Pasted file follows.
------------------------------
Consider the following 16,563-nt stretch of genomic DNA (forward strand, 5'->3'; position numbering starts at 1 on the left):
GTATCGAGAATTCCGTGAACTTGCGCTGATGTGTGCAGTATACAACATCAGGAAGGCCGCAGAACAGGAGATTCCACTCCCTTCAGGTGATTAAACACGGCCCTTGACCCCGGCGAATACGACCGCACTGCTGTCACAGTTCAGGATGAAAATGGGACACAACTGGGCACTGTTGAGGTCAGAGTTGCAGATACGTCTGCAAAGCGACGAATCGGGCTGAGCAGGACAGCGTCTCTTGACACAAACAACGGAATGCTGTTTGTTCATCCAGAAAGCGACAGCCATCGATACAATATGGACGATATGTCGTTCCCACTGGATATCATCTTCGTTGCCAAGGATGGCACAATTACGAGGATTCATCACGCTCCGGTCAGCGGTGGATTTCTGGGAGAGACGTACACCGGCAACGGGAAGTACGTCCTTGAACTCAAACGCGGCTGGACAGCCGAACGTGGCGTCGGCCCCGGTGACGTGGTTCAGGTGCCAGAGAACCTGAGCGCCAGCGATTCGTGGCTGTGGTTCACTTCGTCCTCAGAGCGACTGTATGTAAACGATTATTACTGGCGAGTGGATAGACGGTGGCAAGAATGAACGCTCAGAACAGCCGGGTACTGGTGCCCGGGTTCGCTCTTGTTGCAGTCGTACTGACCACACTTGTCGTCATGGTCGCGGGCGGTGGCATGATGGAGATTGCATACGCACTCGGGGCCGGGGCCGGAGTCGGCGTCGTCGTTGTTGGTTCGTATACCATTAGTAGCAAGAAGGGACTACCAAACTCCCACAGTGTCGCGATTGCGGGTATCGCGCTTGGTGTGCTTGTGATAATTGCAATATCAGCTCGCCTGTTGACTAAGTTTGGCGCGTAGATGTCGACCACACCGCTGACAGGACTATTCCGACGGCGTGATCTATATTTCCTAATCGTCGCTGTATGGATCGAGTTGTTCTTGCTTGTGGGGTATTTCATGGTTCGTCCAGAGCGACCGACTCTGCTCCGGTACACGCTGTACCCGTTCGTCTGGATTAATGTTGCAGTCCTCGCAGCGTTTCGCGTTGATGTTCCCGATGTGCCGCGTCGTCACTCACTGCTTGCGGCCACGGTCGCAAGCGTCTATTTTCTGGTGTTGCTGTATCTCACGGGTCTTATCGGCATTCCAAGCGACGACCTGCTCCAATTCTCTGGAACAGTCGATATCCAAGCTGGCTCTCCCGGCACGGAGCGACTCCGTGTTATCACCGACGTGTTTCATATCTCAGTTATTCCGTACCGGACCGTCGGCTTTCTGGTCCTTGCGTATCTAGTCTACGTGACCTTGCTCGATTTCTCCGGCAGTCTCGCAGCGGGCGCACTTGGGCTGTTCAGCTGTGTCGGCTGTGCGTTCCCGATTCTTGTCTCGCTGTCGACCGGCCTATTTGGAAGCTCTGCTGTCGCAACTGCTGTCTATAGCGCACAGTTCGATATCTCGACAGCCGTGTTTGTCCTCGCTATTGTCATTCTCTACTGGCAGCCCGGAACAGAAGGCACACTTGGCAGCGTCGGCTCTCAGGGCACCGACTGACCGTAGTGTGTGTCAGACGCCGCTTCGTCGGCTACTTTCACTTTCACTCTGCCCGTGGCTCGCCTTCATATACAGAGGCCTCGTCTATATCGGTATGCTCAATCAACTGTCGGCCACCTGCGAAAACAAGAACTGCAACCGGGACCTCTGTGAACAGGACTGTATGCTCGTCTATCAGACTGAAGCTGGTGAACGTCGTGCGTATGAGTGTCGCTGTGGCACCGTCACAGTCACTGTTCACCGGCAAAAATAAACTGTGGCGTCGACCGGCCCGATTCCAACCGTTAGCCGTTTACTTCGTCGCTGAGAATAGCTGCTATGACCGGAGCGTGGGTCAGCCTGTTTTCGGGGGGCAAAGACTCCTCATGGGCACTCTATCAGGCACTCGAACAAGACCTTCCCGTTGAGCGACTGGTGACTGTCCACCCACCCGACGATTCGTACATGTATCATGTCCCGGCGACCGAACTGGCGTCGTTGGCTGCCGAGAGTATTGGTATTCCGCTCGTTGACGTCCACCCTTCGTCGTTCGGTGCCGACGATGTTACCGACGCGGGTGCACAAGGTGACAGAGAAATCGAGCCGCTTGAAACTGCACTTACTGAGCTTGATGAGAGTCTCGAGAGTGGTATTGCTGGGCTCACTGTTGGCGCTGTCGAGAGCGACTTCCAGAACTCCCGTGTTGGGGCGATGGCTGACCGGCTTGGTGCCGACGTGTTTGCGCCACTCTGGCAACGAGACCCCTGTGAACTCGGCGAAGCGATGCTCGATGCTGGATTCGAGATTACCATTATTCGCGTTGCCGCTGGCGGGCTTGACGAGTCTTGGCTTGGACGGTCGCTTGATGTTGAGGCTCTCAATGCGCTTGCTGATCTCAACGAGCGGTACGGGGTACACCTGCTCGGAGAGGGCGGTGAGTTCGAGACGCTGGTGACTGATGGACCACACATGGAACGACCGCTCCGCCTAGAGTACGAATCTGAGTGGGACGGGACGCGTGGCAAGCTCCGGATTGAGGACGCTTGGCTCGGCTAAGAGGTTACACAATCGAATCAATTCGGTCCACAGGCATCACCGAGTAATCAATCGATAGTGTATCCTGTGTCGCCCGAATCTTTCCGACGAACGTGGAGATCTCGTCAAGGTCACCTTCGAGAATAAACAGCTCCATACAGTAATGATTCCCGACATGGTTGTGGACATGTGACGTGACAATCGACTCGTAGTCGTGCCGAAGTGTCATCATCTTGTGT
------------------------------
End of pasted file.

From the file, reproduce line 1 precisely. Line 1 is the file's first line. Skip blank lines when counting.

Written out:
Consider the following 16,563-nt stretch of genomic DNA (forward strand, 5'->3'; position numbering starts at 1 on the left):